The EPA has taken a “gradual” approach primarily to avoid the negative economic impact of suddenly telling companies that they can no longer use a chemical that’s crucial for business. Rather, regulations and bans are generally announced well in advance, giving companies at least a few months to find suitable replacement solutions.

In other words, the EPA tries to help companies save time and money on replacements. However, if you ignore impending bans and regulations, spending time and money finding a replacement could be the least of your worries. Cleaning operations could grind to a halt, and you could face stiff fines.

Need Hazardous Chemical Replacements?

If the EPA’s chemical usage evaluation of your solvent means the cleaner will soon be banned or regulated to the point that you can no longer use it, contact Ecolink. We’ll provide you with a stock solvent or a custom solvent that offers the power you need, without having a highly hazardous formulation. To get started, call us today at (800) 563-1305, or fill out our contact form.

Cancer Causing Chemicals – Cheap Chemicals Are Costly in the End

When it comes to cancer risk, using cancer causing chemicals in the workplace is similar to smoking cigarettes. People are often exposed to cancer causing agents countless time before they develop the disease that ends their life. But some people, as if they thumbed their nose at fate, never develop the disease.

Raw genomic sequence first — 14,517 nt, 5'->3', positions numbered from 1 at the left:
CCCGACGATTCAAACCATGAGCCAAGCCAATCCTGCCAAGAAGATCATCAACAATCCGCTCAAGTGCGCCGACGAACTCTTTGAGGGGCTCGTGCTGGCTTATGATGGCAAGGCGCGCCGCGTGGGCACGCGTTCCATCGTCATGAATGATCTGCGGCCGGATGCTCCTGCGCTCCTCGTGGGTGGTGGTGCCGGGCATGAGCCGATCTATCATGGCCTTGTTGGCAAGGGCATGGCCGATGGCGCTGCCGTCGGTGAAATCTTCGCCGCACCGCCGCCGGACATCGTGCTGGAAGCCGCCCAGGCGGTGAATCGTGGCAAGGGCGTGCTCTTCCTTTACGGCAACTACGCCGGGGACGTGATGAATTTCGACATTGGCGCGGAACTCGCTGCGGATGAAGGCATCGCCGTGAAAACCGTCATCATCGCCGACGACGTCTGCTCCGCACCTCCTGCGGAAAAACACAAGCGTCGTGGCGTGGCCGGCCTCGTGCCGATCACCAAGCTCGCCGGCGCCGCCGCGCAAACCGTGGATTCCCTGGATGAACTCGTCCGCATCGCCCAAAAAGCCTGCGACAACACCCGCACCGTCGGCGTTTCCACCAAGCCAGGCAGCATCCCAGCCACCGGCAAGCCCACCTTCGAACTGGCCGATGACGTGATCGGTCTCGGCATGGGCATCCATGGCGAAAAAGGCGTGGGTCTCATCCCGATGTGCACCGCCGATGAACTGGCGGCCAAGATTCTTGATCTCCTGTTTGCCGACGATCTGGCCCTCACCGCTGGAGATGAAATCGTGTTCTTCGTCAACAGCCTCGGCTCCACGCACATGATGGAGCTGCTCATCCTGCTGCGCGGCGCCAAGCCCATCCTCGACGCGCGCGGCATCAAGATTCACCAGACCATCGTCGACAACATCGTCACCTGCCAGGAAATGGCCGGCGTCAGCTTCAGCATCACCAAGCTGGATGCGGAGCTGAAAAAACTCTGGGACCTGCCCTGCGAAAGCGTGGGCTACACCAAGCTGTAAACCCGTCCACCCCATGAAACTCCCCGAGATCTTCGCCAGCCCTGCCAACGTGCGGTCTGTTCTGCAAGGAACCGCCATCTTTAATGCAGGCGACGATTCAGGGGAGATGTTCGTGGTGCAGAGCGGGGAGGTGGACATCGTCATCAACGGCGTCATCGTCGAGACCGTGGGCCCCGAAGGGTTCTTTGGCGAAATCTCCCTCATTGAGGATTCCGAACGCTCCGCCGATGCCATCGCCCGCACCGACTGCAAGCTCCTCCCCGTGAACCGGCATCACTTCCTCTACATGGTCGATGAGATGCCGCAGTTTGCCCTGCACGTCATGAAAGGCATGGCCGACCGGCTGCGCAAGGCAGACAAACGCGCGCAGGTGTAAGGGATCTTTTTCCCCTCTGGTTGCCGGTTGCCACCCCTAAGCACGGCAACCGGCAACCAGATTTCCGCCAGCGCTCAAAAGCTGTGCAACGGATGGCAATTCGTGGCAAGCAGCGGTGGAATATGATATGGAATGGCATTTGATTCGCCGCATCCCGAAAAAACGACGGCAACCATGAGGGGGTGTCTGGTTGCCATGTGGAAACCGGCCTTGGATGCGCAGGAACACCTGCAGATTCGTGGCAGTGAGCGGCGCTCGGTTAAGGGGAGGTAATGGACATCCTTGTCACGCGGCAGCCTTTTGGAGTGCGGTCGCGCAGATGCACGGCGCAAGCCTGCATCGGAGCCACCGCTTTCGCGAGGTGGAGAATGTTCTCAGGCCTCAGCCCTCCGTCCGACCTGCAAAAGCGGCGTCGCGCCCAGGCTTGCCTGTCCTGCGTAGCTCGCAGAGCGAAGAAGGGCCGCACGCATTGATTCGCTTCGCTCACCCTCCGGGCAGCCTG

Even so, betting against scientific evidence and continuing to use inexpensive cancer causing chemicals like trichloroethylene (TCE) and 1-bromopropane (nPB) is bad business, to say the least. Just ask attorneys that specialize in chemical injury lawsuits. They try and win thousands of chemical injury lawsuits each year, costing companies millions of dollars in settlements and legal fees.

Chemical Injuries Galore 

Chronic chemical injuries from substances such as TCE and nPB usually rear their ugly head over a period of years. Like a smoker who religiously puffs away at cigarettes for decades, until a amalgam of abnormal symptoms leads to a diagnosis of the “big C”, a worker who inhales hazardous chemical vapors can go for years without showing chronic ill effects, but the exposure often takes its expected course and turns him into a walking dead man.

Courtesy of Resource4thePeople —  an online source for free legal help and information — the following statistics from the past year give a ballpark idea of how many chemical injury cases are likely to see the inside of a courtroom and generate six-figure and seven-figure settlements.

  • Contusions or abrasions suffered as a result of chemical exposure: 3,200
  • Burns suffered as a result of chemical exposure: 33,200